“…having no conscious sympathy or relationship to anything about them - undiffused, separate, and rigidly alone like marbles of polished stone, touching but separate.”
Today I spent the day with people who are
the world, as I got to go on a field trip with people from the Volunteer program.
We started the day early, and after a two-hour drive we ended up in Cataloochee, a valley region on the North Carolina side of the park, which was first inhabited by Cherokee and then American “settlers.”
The Cherokee originally pronounced it “Ga-da-loot-see,” referring to the mountains and meaning “standing closely together in line or rank.”
The day wasn’t heavy on hiking, but it was rich with history as park historian Kent Cave described to us what is was like to live in the region from the late 1800s to the early 1900s.
Many houses like this were originally log cabins, but eventually had weather boards added to the outside for a multitude of reasons, one of which was to keep up socially with the neighbors.
They even had multiple stories and fairly large rooms.
This was fascinating. The family used newspaper as a base layer under their wallpaper. It seems they put this up around winter, because there were a lot of Christmas ads.
It was really interesting getting to learn about some of the history of the park, especially because I’m looking for topics and areas to focus on while I’m here in the park.
As soon as we got back, I made a last-minute decision to try and catch sunset from Clingman’s Dome, the largest peak in the Smokies at about 6,600ft above sea level. The hike up to the top wasn’t all that special, as it was just a half mile of pavement, but the drive to and from was much more exciting.
Since GSMNP is so huge, nearly all of it is accessed by car. It’s slow going, as the dense forest makes the road incredibly curvey, and you’re constantly tempted to stop and look at the breathtaking views. Today’s drive was no different and involved driving up in low gears and neutraling almost the whole way down.
But when I got up to the top, there were some spectacular views.
The Smokies are so old that they have a rolling nature to them, meaning that you can see one after another, and at a distance they seem almost impossibly close together.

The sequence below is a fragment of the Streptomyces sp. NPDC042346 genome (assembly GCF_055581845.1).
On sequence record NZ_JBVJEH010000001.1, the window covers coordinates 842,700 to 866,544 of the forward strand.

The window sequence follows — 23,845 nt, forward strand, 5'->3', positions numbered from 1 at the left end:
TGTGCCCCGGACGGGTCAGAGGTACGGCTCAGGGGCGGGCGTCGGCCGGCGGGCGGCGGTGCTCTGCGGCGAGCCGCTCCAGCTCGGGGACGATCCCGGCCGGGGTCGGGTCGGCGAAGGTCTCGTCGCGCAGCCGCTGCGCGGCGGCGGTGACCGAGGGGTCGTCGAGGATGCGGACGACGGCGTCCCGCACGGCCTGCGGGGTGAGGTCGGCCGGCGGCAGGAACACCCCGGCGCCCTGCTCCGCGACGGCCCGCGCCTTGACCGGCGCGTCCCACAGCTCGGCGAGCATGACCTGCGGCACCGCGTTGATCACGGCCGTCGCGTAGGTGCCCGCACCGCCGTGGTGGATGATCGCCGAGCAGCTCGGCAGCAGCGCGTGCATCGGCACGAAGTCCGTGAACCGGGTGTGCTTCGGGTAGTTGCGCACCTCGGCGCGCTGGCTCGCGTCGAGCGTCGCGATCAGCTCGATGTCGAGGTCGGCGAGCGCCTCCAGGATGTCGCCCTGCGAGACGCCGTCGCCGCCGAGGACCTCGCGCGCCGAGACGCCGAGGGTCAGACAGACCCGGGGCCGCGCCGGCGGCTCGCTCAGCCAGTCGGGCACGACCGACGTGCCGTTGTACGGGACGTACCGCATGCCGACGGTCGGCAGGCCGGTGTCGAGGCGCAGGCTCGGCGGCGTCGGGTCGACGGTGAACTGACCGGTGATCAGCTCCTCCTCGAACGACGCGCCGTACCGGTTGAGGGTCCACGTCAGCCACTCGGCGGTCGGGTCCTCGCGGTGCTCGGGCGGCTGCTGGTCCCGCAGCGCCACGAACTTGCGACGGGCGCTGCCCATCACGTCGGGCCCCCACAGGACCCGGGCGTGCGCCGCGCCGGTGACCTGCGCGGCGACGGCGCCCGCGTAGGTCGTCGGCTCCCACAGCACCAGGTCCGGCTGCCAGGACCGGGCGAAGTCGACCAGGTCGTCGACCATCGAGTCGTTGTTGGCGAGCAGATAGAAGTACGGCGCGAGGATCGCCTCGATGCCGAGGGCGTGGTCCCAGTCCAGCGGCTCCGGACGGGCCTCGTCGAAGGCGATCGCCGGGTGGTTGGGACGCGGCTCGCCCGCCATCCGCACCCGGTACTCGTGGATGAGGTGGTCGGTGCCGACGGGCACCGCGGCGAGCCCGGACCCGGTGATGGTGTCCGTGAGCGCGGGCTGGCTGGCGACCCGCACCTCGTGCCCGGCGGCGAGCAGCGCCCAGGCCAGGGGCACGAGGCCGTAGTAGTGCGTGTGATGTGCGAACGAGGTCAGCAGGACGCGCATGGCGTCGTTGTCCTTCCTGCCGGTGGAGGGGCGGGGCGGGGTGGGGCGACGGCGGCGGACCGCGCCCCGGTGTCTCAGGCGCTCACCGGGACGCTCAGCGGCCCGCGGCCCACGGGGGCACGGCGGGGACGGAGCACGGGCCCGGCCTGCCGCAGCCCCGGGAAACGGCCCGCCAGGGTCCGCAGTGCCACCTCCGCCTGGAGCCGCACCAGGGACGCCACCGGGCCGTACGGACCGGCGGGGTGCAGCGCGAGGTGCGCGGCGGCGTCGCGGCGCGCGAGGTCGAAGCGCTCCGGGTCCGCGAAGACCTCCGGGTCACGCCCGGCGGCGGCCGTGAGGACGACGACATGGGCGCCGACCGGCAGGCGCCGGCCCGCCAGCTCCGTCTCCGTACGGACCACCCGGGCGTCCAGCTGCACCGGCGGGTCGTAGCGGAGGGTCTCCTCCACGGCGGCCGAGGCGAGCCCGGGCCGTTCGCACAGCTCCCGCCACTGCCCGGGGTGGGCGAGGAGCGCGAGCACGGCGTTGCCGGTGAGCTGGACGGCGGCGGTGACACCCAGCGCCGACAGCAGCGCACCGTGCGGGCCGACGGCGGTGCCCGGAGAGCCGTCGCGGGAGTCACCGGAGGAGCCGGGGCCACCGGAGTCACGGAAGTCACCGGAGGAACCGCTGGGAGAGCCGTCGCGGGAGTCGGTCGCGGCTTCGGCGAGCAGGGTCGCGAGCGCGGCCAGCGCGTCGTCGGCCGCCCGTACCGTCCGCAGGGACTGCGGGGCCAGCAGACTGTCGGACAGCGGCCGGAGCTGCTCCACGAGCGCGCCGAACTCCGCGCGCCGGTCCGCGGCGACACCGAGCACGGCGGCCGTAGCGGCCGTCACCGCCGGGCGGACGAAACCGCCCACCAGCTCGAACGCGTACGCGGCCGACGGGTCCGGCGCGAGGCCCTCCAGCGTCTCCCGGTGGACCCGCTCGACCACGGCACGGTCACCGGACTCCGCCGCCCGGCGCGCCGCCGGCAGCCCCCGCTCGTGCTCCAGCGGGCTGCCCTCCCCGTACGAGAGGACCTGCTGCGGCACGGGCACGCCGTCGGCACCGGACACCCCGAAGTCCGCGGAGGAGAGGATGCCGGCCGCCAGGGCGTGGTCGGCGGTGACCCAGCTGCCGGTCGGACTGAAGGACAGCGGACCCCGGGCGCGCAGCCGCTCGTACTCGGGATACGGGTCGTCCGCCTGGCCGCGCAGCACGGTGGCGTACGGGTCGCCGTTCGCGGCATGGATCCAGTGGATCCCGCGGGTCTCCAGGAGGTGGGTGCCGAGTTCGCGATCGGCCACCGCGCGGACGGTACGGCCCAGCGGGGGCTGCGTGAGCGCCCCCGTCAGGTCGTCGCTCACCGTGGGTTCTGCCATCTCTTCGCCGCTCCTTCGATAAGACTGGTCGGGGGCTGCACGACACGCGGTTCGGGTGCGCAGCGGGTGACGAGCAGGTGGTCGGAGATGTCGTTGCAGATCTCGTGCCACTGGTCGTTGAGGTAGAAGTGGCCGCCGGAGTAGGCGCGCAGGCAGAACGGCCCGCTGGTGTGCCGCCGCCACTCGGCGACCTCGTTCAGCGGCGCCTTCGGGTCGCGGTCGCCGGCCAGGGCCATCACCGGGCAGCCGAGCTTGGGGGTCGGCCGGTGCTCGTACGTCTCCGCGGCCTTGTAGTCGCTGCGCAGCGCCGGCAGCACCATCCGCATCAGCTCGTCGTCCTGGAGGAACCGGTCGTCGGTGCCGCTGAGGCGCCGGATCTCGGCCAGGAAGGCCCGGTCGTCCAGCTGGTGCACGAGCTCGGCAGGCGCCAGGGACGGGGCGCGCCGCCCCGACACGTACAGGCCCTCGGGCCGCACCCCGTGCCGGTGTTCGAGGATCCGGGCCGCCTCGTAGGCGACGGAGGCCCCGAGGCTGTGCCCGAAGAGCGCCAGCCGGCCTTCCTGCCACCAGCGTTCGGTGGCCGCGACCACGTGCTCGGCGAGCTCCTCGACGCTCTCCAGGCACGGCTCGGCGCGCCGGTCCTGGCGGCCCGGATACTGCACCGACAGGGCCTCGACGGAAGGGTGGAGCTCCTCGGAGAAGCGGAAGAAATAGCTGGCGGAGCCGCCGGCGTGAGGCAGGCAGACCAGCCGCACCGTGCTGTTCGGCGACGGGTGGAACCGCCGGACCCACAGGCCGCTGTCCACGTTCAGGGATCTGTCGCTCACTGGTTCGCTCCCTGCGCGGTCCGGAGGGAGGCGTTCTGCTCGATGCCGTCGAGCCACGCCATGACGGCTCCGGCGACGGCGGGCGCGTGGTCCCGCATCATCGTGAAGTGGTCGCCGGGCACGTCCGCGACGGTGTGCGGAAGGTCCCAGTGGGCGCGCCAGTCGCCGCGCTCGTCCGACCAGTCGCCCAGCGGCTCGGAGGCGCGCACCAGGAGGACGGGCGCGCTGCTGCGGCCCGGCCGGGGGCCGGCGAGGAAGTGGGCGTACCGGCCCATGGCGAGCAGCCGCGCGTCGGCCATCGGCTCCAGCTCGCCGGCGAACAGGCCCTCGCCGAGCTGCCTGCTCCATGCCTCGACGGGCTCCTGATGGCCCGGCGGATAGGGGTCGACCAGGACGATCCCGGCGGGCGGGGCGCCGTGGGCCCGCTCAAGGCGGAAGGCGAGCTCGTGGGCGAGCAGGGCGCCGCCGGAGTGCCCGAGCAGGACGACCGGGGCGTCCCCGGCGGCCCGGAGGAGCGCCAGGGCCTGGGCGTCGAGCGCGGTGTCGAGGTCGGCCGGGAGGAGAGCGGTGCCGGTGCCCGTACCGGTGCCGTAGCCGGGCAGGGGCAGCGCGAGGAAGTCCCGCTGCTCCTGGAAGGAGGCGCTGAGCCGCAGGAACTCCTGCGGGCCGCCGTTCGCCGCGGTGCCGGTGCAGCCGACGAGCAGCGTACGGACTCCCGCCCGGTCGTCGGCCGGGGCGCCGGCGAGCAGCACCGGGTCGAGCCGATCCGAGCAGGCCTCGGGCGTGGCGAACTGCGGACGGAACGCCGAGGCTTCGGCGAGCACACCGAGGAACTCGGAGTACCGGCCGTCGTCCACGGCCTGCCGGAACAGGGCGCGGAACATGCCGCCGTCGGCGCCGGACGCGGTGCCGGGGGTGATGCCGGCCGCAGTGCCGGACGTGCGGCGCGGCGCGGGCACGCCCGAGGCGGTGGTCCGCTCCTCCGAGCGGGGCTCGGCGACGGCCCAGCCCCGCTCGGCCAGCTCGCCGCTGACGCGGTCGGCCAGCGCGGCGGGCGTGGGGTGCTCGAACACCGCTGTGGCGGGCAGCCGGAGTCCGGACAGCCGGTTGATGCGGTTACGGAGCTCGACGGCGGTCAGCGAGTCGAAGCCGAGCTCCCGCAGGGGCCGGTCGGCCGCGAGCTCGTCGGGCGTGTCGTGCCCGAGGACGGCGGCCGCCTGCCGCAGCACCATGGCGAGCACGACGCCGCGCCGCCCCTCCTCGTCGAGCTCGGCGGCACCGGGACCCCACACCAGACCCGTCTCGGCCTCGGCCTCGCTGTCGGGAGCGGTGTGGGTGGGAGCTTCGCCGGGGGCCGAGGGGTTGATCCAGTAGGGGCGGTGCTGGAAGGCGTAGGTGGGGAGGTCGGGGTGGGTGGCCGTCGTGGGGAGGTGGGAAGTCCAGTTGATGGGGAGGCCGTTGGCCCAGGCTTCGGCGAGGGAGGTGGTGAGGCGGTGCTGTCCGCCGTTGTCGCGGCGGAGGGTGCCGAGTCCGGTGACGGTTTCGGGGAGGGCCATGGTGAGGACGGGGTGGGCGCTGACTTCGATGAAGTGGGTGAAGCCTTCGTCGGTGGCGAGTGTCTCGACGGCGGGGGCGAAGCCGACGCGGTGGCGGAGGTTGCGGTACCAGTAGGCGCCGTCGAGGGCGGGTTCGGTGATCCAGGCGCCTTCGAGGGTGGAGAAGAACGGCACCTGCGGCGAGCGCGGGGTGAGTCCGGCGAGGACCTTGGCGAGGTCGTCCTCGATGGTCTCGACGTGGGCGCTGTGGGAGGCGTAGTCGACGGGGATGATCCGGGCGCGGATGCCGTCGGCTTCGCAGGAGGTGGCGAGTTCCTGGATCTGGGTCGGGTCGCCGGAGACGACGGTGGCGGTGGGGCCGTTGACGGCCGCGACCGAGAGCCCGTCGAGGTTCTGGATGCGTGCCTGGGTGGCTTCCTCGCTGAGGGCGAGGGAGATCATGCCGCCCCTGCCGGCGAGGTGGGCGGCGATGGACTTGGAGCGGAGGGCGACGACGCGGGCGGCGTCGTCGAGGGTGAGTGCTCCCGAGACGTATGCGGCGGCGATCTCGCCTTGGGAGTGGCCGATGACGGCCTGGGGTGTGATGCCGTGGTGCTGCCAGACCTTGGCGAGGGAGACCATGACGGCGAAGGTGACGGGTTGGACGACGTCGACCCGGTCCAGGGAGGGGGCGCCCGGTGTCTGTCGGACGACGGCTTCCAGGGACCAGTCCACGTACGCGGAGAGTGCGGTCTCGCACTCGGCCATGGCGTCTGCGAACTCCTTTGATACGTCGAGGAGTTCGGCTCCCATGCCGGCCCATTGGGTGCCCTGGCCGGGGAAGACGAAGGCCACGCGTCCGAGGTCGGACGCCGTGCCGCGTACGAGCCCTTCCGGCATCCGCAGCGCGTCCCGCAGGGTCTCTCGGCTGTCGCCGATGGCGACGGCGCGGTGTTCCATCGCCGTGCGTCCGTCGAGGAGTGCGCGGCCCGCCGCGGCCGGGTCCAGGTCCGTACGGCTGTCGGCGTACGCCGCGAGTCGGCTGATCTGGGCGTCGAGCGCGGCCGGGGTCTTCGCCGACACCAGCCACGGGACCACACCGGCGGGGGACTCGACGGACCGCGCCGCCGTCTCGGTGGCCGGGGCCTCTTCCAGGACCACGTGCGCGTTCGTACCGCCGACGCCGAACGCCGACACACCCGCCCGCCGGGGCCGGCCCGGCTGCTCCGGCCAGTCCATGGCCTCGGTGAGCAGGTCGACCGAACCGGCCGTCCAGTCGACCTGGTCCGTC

However, as sunset drew nearer, the clouds rolled in. And by that, I mean the clouds enveloped the mountaintop I was on. My view of sunset was ruined, but this created an entirely different and still worthwhile experience. I was literally standing in the clouds.
They’re essentially all I could see in all directions. Describing the feeling is hard. It’s much like being in a dense fog. Suddenly, you feel cool, there’s a thickness and a dampness to the air, and it’s hard to see. Except by knowing you’re surrounded by clouds, the experience has an entirely new emotional impact. This wasn’t the first time this has ever happened to me, but let me tell you, it never gets old.
Speaking of getting old, let me answer the question I’m sure you’re all asking…
“Mike, weren’t those all old people at the house with you?”
Well, not all of them. Though, it is an unfortunate truth that the vast majority of park volunteers are elderly. Of course, young people are less likely to take on a volunteer position because they’re focused on careers and can’t afford the time. However, in reality, that’s not the kind of person that our nation’s parks want, anyway.
The National Park Service wants people who are in the world, not on it. And the people I met today were exactly that. They were incredibly friendly, talkative, happy and content with life, and despite the age gap between us, we shared a common appreciation and love for the natural environments we’ve been blessed to be given. And after talking any one of these people for a few minutes, it was clear to see that they, just like me, were frustrated with the level of engagement that today’s youth have in the outdoors.
So hear me out:
These days, plenty of young people choose to spend part of their life doing volunteer work. It’s usually something along the lines of teaching children in tribal villages of Africa or assisting mission hospitals in rural South America. Don’t get me wrong, those are both very praise-worthy and (presumably) selfless accomplishments. I’ve seen one of those environments first hand and would probably be uncomfortable spending a large amount of my life there.
But that’s just the thing. If you’re young and you want to do volunteer work, you don’t have to have incredibly specialized skills or the budget or ambition to travel halfway across the world to do good. There are plenty of opportunities right here in our own country. Opportunities to do meaningful work in amazing places that aren’t as far away as you think.
Our nation’s parks were a truly revolutionary idea: setting aside land and giving it to the public. You and I literally own the Grand Canyon, Yosemite, the Great Smoky Mountains, and many other awe-inspiring places. The National Park Service is a phenomenal agency, but they’re underfunded and understaffed in many locations.
So here’s what I’m asking from you, even if there’s less than five people who end up consistently reading this blog:
If you’re unfamiliar with our national parks, absorb my experience here over the next five weeks as best you can. Then, if anything I do or see sounds interesting to you, make an effort to visit one of our nation’s many parks. If you have even half the experience that I think you’ll have, exploring and discovering the many wonders of our own nation, consider giving back in one way or another to the agency and the idea that is truly America’s best.